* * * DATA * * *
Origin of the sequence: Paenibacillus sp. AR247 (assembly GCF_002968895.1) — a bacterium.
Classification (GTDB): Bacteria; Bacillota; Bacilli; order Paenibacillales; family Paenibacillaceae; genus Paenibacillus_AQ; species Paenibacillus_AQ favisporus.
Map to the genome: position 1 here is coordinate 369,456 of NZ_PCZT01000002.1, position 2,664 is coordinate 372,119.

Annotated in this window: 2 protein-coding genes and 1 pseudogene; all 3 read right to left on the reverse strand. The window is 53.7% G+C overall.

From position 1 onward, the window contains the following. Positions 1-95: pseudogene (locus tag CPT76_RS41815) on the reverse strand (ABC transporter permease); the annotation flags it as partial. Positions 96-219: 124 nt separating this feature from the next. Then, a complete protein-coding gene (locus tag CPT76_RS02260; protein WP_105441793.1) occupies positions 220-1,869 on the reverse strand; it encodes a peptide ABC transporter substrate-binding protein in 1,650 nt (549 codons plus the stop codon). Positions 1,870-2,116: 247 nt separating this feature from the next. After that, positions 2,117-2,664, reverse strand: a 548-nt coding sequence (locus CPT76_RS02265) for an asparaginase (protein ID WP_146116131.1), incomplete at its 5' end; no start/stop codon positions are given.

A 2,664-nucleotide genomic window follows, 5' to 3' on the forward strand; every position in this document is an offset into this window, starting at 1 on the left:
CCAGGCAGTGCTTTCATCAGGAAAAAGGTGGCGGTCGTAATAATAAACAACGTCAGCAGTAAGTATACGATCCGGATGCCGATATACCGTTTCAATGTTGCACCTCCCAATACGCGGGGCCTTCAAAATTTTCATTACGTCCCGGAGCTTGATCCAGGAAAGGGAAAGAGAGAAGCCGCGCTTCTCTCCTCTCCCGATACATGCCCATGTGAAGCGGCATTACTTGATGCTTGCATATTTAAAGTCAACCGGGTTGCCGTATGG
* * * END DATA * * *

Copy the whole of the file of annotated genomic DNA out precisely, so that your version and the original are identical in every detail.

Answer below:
Origin of the sequence: Paenibacillus sp. AR247 (assembly GCF_002968895.1) — a bacterium.
Classification (GTDB): Bacteria; Bacillota; Bacilli; order Paenibacillales; family Paenibacillaceae; genus Paenibacillus_AQ; species Paenibacillus_AQ favisporus.
Map to the genome: position 1 here is coordinate 369,456 of NZ_PCZT01000002.1, position 2,664 is coordinate 372,119.

Annotated in this window: 2 protein-coding genes and 1 pseudogene; all 3 read right to left on the reverse strand. The window is 53.7% G+C overall.

From position 1 onward, the window contains the following. Positions 1-95: pseudogene (locus tag CPT76_RS41815) on the reverse strand (ABC transporter permease); the annotation flags it as partial. Positions 96-219: 124 nt separating this feature from the next. Then, a complete protein-coding gene (locus tag CPT76_RS02260; protein WP_105441793.1) occupies positions 220-1,869 on the reverse strand; it encodes a peptide ABC transporter substrate-binding protein in 1,650 nt (549 codons plus the stop codon). Positions 1,870-2,116: 247 nt separating this feature from the next. After that, positions 2,117-2,664, reverse strand: a 548-nt coding sequence (locus CPT76_RS02265) for an asparaginase (protein ID WP_146116131.1), incomplete at its 5' end; no start/stop codon positions are given.

A 2,664-nucleotide genomic window follows, 5' to 3' on the forward strand; every position in this document is an offset into this window, starting at 1 on the left:
CCAGGCAGTGCTTTCATCAGGAAAAAGGTGGCGGTCGTAATAATAAACAACGTCAGCAGTAAGTATACGATCCGGATGCCGATATACCGTTTCAATGTTGCACCTCCCAATACGCGGGGCCTTCAAAATTTTCATTACGTCCCGGAGCTTGATCCAGGAAAGGGAAAGAGAGAAGCCGCGCTTCTCTCCTCTCCCGATACATGCCCATGTGAAGCGGCATTACTTGATGCTTGCATATTTAAAGTCAACCGGGTTGCCGTATGG